Restoration has been completed on a 2,000-year-old statue destroyed by the Islamic State militant group (ISIS) after the iconoclastic jihadists overran the ancient Syrian city of Palmyra in 2015.
The Lion of al-Lat, which stands 11 feet tall and weighs about 15 tons, was discovered by Polish archaeologists in 1977. It depicts a lion embracing a small gazelle and is believed to represent peace, but it ended up the target of one of Syria's most violent campaigns as ISIS twice swarmed Palmyra, demolishing many of its prized historic sites before the Syrian military ultimately ousted the group in March.
"They destroyed the Lion of al-Lat statue during their entry into Palmyra with heavy bulldozers. When the Syrian Arab Army cleared the city of their desecration, the Directorate of Antiquities transferred the fragments of this huge statue to the National Museum in Damascus with help from Polish experts who discovered the statue in 1977 and restored it in coordination with local experts," newly appointed Director of Antiquities and Museums Mahmoud Hammoud said Sunday, according to the state-run Syrian Arab News Agency (SANA).
"Now it's ready to welcome visitors as a sign of reconstruction and the beginning of victory," he added.
Hammoud, who was appointed to his position Wednesday by Syrian Prime Minister Imad Khamis, condemned ISIS's attempts to erase Syria's pre-Islamic cultural heritage and pledged to work with international organizations, including UNESCO, to restore what was left of the country's historic sites.
Polish archaeologist Bartosz Markowski, who spent around two months restoring the Lion of al-Lat this year and previously worked on it in 2005 as well, also hailed the effort. He reportedly said Sunday that experts were able to recover about half of the iconic original statue, which is made of limestone.
"It is an exceptional statue, there are no more such statues in Palmyra," Markoswki said, according to Reuters.
"It was an internationally known symbol of Palmyra, it was standing in front of the museum. Every tourist visiting Palmyra and the museum had a photo with it," he added.
ISIS originated in a 2006 jihadist merger that included Al-Qaeda in Iraq, and later spread to neighboring Syria in 2013, about two years after demonstrations against Syrian President Bashar al-Assad (whose surname is one of 30 words in Arabic to mean "lion") descended into a war between the Syrian military, rebel groups and jihadists, among other factions. ISIS overcame rival insurgents and established a powerful foothold across the country, first taking the central city of Palmyra in May 2015.
ISIS's seizure of Palmyra was followed by mass executions and the destruction of iconic sites such as the tombs of Elahbel and Atenatan, the Arch of Triumph and the Temple of Baalshamin, and extensive damage to many more, including the Lion of al-Lat. Khaled al-Assad, the 81-year-old director of Palmyra's historic sites, refused to abandon the city and its works and was ultimately beheaded by ISIS in August 2015.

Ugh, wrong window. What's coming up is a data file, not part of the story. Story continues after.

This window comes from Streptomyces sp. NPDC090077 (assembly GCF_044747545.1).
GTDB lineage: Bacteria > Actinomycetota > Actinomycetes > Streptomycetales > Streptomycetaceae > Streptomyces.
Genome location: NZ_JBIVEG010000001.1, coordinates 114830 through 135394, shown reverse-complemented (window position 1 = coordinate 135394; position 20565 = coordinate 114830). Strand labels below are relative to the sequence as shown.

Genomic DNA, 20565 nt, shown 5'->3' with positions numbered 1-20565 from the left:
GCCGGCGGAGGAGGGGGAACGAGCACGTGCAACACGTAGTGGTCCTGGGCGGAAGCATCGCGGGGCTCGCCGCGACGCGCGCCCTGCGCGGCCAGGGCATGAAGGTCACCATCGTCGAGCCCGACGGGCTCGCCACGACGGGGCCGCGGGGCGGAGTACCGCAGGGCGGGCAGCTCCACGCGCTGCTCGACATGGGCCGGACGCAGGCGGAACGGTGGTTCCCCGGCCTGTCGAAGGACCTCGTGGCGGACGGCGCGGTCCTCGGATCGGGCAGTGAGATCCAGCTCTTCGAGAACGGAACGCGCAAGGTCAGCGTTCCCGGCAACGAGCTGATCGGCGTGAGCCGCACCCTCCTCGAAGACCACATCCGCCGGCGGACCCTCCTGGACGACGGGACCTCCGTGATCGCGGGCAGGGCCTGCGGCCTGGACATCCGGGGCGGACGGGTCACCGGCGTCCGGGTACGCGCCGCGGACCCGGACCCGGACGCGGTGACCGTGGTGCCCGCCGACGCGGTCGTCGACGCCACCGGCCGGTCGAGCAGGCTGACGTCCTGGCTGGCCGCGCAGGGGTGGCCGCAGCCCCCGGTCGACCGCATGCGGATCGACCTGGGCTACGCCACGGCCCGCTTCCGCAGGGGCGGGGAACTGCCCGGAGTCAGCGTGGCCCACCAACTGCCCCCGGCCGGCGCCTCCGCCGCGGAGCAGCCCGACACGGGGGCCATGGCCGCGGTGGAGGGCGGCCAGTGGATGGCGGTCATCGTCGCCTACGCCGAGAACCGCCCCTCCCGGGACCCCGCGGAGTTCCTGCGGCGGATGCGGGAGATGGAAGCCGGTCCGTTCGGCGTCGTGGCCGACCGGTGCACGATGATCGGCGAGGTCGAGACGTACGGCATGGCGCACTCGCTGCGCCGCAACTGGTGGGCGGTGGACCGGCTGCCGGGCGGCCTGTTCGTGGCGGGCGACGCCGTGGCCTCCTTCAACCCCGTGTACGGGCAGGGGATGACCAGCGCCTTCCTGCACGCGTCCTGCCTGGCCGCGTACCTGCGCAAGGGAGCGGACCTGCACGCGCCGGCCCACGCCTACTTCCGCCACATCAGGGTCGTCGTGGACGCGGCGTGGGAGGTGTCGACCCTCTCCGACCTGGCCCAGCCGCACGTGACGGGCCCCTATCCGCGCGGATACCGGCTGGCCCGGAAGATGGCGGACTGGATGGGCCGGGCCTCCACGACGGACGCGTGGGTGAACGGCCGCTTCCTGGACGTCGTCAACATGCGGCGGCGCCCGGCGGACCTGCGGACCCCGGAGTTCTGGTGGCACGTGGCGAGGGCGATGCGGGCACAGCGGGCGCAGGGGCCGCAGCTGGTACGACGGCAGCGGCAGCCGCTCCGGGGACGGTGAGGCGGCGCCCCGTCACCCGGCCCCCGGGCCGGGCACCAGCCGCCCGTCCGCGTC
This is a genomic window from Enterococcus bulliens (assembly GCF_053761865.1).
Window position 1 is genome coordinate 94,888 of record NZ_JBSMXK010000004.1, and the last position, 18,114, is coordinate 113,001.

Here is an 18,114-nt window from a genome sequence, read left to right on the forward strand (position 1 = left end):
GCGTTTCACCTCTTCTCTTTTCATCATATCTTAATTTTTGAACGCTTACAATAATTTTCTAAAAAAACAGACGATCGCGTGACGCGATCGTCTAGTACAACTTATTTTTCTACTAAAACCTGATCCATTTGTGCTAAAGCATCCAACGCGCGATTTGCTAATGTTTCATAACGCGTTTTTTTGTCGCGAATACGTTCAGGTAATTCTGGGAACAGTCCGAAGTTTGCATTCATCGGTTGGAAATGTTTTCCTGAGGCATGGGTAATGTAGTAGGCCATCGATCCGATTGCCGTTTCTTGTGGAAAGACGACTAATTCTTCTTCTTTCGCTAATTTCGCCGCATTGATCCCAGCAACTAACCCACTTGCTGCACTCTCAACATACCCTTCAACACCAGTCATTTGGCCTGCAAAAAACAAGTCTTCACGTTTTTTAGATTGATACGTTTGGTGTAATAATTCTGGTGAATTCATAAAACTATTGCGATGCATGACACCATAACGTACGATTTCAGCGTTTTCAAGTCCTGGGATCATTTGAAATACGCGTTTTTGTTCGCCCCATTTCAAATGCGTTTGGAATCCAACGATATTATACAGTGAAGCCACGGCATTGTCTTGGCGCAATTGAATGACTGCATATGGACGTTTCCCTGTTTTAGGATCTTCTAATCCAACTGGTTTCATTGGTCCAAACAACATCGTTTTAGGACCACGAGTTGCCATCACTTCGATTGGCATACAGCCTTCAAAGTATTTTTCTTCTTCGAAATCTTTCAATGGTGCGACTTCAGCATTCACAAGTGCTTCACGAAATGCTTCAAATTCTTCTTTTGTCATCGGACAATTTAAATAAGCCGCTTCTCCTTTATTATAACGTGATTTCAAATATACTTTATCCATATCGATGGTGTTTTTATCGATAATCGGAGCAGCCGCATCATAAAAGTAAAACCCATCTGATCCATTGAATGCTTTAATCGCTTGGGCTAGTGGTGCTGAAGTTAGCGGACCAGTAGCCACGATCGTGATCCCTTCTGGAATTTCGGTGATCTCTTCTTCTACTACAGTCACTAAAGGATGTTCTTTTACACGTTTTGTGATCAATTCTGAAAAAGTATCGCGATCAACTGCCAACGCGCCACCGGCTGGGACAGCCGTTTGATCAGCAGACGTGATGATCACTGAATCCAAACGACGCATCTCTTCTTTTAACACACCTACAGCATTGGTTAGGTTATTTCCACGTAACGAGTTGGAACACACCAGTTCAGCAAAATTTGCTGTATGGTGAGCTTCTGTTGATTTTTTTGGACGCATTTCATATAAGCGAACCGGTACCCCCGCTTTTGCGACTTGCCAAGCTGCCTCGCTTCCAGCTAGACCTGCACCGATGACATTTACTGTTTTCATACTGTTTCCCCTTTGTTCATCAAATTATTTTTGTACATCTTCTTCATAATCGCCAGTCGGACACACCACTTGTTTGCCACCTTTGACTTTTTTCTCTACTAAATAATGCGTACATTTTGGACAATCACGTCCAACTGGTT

The Syrian military, supported by Russian airstrikes and Iran-backed militias, retook the city in March 2016, but lost it again later that year, in December, when troops were focused on retaking Syria's former commercial hub of Aleppo from rebels in the northwest. During this period, ISIS destroyed part of the famous Roman amphitheater and the cubic Tetrapylon.
Syrian troops and their allies retook Palmyra once again in March of this year, nearly a year after they retook it in 2016 and six years after the war began. The site has been cautiously reopened to journalists, musicians and select visitors, but the Syrian military's new focus on securing the ISIS-held eastern city of Deir Ezzor has allowed jihadists to creep through Syrian defense lines toward Palmyra once again. ISIS recently captured the town of Al-Qaryatayn, located some 200 miles within Syrian government territory, according to the Syrian Observatory for Human Rights, a U.K.-based monitor with ties to Syria's exiled opposition.
Until ISIS is defeated once and for all, the Lion of al-Lat is reportedly set to remain in the National Museum in Damascus, a city that is bastion of relative stability save for its restive suburbs that were only recently retaken by government forces. The statue, located near a temple dedicated to the pre-Islamic goddess Al-Lat, was believed to have rewarded those who shunned violence.
"Blessed are those who do not shed blood in the sanctuary of the temple," an inscription on the statue's left paw reads, according to SANA.